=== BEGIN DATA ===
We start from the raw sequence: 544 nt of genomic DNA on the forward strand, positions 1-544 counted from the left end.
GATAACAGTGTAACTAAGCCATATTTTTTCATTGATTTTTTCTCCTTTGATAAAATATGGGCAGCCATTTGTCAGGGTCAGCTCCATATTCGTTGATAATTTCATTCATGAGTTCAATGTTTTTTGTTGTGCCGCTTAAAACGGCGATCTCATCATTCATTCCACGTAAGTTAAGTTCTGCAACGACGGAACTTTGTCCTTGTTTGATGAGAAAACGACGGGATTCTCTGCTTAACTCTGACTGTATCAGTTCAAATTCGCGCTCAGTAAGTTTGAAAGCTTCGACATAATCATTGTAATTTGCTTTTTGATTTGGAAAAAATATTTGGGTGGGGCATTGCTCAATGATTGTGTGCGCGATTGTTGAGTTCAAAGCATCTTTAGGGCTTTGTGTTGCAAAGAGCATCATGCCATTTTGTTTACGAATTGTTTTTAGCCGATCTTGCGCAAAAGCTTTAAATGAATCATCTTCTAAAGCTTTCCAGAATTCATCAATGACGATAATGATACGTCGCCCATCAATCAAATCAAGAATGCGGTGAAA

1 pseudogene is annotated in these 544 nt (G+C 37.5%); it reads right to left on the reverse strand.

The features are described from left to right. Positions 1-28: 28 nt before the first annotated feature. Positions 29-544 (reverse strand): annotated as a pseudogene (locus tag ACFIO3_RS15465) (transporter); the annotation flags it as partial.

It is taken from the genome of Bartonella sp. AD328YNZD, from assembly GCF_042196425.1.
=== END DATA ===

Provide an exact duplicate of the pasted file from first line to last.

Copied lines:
We start from the raw sequence: 544 nt of genomic DNA on the forward strand, positions 1-544 counted from the left end.
GATAACAGTGTAACTAAGCCATATTTTTTCATTGATTTTTTCTCCTTTGATAAAATATGGGCAGCCATTTGTCAGGGTCAGCTCCATATTCGTTGATAATTTCATTCATGAGTTCAATGTTTTTTGTTGTGCCGCTTAAAACGGCGATCTCATCATTCATTCCACGTAAGTTAAGTTCTGCAACGACGGAACTTTGTCCTTGTTTGATGAGAAAACGACGGGATTCTCTGCTTAACTCTGACTGTATCAGTTCAAATTCGCGCTCAGTAAGTTTGAAAGCTTCGACATAATCATTGTAATTTGCTTTTTGATTTGGAAAAAATATTTGGGTGGGGCATTGCTCAATGATTGTGTGCGCGATTGTTGAGTTCAAAGCATCTTTAGGGCTTTGTGTTGCAAAGAGCATCATGCCATTTTGTTTACGAATTGTTTTTAGCCGATCTTGCGCAAAAGCTTTAAATGAATCATCTTCTAAAGCTTTCCAGAATTCATCAATGACGATAATGATACGTCGCCCATCAATCAAATCAAGAATGCGGTGAAA

1 pseudogene is annotated in these 544 nt (G+C 37.5%); it reads right to left on the reverse strand.

The features are described from left to right. Positions 1-28: 28 nt before the first annotated feature. Positions 29-544 (reverse strand): annotated as a pseudogene (locus tag ACFIO3_RS15465) (transporter); the annotation flags it as partial.

It is taken from the genome of Bartonella sp. AD328YNZD, from assembly GCF_042196425.1.